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I got laid off and people constantly ask me how the job search is going. I can't stand the moment of awkward sympathy when I answer truthfully ("Not well"). How can I shut down these questions?
By answering "not well" you're encouraging sympathy. It's a natural response. Be more optimistic and upbeat if you want a different reaction. Say, "Nothing has come up yet, but I'm hopeful that it won't be too much longer."
Try not to let it bother you -- remember to be grateful that folks care enough to ask. And try using it as an opportunity to ask if the person knows anyone who's hiring.
Annemarie Kimm Ford
If you're not feeling up to fake optimism, "It's a process" with a shoulder shrug works. Then change the subject.
I was unemployed for three months after being laid off. I found that you really have to tell these "concerned" people what they can do to help you -- whether that means helping find leads, having you over for dinner, or watching your kids while you're interviewing.
I let my 15-year-old daughter and her best friend see an R-rated movie and now her mother is mad at me. I feel terrible. I don't want to ruin their friendship (or be that mom)! How do I fix this?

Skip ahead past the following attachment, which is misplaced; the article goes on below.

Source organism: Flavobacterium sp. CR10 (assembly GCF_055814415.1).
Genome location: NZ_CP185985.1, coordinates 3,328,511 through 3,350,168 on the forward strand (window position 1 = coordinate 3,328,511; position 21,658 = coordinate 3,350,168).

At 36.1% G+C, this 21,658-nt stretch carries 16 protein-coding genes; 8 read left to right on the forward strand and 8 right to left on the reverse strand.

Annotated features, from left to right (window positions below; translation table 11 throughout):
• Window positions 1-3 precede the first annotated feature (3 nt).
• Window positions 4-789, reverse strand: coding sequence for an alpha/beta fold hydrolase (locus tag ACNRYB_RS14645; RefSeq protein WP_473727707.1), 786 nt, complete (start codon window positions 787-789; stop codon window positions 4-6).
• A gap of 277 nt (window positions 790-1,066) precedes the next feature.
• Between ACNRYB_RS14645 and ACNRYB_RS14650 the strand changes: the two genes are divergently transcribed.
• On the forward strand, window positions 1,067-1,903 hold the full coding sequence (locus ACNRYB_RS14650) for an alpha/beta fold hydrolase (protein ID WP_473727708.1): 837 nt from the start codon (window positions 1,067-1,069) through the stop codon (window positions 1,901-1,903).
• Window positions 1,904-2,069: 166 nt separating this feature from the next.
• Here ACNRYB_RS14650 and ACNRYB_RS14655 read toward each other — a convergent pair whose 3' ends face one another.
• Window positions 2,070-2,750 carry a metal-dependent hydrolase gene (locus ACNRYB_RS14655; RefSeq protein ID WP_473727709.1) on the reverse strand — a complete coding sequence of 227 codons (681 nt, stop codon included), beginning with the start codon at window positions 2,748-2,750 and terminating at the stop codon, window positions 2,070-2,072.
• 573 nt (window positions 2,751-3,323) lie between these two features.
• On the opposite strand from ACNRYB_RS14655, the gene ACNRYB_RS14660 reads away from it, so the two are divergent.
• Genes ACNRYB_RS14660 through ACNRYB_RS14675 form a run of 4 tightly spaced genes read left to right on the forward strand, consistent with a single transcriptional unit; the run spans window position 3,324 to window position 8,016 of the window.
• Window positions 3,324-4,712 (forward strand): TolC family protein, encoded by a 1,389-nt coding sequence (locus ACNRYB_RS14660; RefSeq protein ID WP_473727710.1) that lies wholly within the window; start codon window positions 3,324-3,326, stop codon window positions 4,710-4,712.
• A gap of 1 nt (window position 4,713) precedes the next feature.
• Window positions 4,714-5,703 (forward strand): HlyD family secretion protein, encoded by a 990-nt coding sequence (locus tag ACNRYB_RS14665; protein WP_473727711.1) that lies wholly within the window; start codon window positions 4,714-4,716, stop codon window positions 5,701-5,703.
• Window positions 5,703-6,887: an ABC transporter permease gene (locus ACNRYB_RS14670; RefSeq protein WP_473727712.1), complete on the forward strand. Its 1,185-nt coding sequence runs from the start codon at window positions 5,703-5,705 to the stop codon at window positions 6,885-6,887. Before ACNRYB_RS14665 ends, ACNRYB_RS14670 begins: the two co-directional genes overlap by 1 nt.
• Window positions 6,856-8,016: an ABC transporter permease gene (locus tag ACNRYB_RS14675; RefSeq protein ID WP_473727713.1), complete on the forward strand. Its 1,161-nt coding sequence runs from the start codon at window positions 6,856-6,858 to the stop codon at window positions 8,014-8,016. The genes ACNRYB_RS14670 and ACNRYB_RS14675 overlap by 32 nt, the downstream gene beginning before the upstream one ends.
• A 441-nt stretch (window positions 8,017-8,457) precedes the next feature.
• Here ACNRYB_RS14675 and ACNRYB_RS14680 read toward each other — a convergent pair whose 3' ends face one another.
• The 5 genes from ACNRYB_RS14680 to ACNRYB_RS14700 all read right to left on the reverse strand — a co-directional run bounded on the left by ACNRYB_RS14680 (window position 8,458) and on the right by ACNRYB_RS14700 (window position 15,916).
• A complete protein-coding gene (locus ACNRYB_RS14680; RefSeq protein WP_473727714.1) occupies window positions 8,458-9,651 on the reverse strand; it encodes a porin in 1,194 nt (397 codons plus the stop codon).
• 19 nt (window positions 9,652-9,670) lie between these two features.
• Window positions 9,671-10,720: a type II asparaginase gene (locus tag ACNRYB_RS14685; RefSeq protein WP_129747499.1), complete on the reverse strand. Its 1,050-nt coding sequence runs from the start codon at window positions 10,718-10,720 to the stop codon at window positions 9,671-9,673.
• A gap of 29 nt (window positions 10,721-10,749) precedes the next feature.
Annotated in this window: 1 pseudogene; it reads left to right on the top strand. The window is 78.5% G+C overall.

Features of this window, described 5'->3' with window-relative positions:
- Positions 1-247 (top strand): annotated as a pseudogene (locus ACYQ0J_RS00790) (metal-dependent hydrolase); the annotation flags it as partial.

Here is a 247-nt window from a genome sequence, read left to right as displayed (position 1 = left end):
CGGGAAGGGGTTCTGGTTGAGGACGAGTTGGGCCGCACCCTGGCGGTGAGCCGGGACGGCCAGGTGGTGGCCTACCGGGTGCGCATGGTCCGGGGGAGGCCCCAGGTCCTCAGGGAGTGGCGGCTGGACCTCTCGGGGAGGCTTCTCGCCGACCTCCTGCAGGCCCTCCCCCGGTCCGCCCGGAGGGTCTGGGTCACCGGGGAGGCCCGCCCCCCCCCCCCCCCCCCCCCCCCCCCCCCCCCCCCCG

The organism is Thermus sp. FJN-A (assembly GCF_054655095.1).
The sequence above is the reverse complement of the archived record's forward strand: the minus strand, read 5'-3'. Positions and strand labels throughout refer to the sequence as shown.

Apologize to the other mom in front of both girls to let them see that you understand and respect her wishes. It also never hurts for kids to know their parents are checking up on them!
Oh my gosh, it's a movie and she's only two years away from being 17! Get real -- your kids could see more than 200,000 violent acts on TV by the time they're 18. I'd rather let my 15-year-old watch an R-rated comedy like Step Brothers than some violent cartoons and TV shows.
The movie ratings are there for a reason. Even if the kids think they're old enough, they're probably not.
Sincerely apologize and make sure she understands that you're truly sorry. Tell her you should have asked beforehand and explain that it didn't even cross your mind -- and that you'll never let it happen again.
My husband and I had a party and a few of our friends brought several unexpected guests. It was cramped and we even ran out of wine! Is there a polite way to prevent this next time?
I bet if you sent the people who brought extra friends out to buy more wine and food, they would cure themselves of that habit!
Sherri Lynn Swalinkavich
When you invite them, tell your friends, "We're keeping this small and intimate. We'll be happy to see the two of you."
I have always prepared a little more food than we need, just in case extras show up.
How rude! It wasn't an open house. Spreading the word should help next time.
I agree that it wasn't polite, but if they were good guests, then what's the harm? Everyone gets to meet a few new people.
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